Polyester has become the Mark McGwire of the textiles world. Once prized, it has fallen into disfavor. But it has accomplished a comeback, although the very term “polyester” will conjure up mental images of bright blue leisure suits for years to come.
In 1950, the Du Pont company introduced Dacron polyester. This material, produced mainly from petroleum, was strong enough to be woven into a fabric.
Soon, clothing made of Dacron polyester hit the store shelves. Polyester had many advantages. It could usually be machine washed. It was inexpensive. It was wrinkle-resistant. And it wouldn’t mildew. As the years went by, it became more and more popular.
Parents loved buying their kids durable clothing that was difficult to stain. They loved the idea of suits and ties that could be thrown in the washing machine to completely remove the effects of cherry Kool-Aid.
As the 60’s wore on, polyester clothing began to be a familiar sight. Brightly colored paisleys and flowers were seen on the shirts of the later years of the decade.
As we entered the 70’s, polyester was one of the biggest selling textiles.
Circa 1975, polyester’s demand received a big boost with the advent of the leisure suit. I won’t spend too much time talking about the tieless wonder, as it certainly rates its own column. But times were good for Du Pont, because leisure suits required millions of yards of the ubiquitous artificial fabric.
But it was the birth of Disco that caused polyester’s popularity to hit the ceiling. Who can imagine Saturday Night Fever without polyester? John Travolta’s whiter-than-white leisure suit set the standard for what should be worn while on the dance floor. And a whole bunch of us Boomers complied.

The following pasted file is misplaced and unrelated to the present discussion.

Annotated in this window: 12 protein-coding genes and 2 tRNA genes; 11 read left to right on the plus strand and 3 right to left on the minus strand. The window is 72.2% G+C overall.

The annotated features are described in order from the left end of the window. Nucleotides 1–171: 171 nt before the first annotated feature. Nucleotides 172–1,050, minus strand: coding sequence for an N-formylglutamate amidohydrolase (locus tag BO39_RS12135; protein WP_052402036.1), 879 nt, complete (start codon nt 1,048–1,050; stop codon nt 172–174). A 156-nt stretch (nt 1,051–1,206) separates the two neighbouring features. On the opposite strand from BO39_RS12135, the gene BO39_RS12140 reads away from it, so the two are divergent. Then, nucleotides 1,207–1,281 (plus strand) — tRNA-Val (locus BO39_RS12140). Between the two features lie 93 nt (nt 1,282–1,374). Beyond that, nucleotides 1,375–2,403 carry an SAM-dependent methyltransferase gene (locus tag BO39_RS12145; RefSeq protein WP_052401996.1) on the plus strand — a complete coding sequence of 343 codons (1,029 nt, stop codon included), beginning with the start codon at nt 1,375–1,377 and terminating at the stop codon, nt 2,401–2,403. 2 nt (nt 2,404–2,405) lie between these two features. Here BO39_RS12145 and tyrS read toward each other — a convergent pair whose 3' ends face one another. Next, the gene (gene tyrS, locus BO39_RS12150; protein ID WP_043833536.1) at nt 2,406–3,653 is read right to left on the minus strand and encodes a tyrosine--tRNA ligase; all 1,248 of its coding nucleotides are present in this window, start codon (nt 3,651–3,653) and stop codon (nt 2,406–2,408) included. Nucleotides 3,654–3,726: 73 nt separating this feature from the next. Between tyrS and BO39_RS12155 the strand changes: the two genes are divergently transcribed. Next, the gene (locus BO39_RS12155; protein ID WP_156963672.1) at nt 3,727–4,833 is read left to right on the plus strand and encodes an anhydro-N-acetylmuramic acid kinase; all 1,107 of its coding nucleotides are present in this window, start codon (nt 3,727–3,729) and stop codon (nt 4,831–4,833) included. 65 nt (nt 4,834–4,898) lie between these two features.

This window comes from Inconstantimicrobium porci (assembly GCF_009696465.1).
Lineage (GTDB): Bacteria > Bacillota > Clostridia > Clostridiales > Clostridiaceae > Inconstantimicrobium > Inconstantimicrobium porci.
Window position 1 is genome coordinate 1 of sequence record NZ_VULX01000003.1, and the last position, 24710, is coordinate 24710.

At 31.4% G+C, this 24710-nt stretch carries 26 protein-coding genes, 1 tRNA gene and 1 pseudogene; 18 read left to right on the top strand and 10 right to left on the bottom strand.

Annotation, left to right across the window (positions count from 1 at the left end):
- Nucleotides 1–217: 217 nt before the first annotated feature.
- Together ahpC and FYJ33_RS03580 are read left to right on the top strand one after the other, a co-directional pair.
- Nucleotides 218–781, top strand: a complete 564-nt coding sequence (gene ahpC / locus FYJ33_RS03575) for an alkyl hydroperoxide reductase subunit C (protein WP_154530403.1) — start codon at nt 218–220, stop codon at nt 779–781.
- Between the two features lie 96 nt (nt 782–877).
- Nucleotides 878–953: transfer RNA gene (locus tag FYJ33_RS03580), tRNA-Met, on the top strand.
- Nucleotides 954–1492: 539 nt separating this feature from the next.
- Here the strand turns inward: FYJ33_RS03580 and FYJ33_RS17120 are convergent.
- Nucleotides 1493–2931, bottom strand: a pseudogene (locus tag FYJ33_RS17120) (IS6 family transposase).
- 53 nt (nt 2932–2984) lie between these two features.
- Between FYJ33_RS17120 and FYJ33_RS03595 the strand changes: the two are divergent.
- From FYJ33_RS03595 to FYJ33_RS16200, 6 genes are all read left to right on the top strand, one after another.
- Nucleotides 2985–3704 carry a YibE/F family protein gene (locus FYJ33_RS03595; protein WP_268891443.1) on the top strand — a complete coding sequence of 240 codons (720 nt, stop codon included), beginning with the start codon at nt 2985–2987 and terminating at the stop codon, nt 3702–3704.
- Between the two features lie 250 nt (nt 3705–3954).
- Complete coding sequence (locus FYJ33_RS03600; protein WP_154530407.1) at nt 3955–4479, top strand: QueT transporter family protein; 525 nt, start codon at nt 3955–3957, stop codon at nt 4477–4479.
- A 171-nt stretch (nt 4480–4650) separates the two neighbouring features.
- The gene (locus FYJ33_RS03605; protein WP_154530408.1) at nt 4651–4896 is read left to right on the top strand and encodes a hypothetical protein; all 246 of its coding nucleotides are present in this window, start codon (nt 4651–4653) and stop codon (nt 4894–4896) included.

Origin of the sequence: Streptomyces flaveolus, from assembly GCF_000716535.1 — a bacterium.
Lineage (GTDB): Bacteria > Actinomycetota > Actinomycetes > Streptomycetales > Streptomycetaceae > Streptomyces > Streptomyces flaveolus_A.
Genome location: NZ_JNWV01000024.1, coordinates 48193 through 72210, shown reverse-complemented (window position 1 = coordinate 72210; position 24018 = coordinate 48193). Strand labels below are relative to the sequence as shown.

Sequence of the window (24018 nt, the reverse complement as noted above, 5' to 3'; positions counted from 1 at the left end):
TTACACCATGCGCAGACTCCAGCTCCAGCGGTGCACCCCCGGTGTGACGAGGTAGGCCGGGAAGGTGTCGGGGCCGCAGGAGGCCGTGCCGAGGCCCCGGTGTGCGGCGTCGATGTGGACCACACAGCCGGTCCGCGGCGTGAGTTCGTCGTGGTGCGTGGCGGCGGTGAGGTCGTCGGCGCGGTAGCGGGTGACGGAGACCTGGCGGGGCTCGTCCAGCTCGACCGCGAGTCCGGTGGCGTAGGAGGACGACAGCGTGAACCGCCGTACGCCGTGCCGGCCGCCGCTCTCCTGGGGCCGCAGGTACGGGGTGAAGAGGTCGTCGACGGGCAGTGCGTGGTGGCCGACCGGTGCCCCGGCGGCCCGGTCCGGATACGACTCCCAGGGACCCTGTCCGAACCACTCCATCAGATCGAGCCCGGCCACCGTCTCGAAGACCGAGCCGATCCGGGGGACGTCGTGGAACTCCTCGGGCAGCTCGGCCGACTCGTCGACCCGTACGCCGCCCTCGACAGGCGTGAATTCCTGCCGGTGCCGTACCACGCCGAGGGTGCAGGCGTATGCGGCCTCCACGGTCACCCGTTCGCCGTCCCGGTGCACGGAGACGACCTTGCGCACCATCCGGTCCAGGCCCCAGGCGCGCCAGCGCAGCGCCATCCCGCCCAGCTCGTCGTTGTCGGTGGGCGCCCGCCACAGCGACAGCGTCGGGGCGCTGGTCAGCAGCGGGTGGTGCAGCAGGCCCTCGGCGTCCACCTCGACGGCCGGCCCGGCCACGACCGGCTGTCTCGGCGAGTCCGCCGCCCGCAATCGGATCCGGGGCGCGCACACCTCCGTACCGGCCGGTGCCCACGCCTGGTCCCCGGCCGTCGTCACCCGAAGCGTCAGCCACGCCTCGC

Then, towards the end of the decade, Disco died. Punk took over, followed closely by New Wave. A look took over that was more raw. Leather began covering areas of the human body formerly shielded by polyester.
By the mid 80’s, polyester was ridiculed as a relic of a time when we were dumb enough to wear it and listen to that idiotic Disco music.
Indeed, Disco, which was one of the most eventually reviled popular forms of music ever, took polyester clothing down with it.
Today, polyester manufacturers have been stubbornly trying to remove the 70’s stigma from their product. And, to a large degree, they have succeeded. Microfiber polyester, introduced in 1991, looks and acts very much like silk, without the dry cleaning costs that come with the natural product. And of course, Kevlar, which protects many policemen via bulletproof jackets, is also a form of polyester.
But we Boomer kids can remember bright, satiny shirts and blouses made of the artificial fabric, and we can also remember when wearing them was the height of coolness.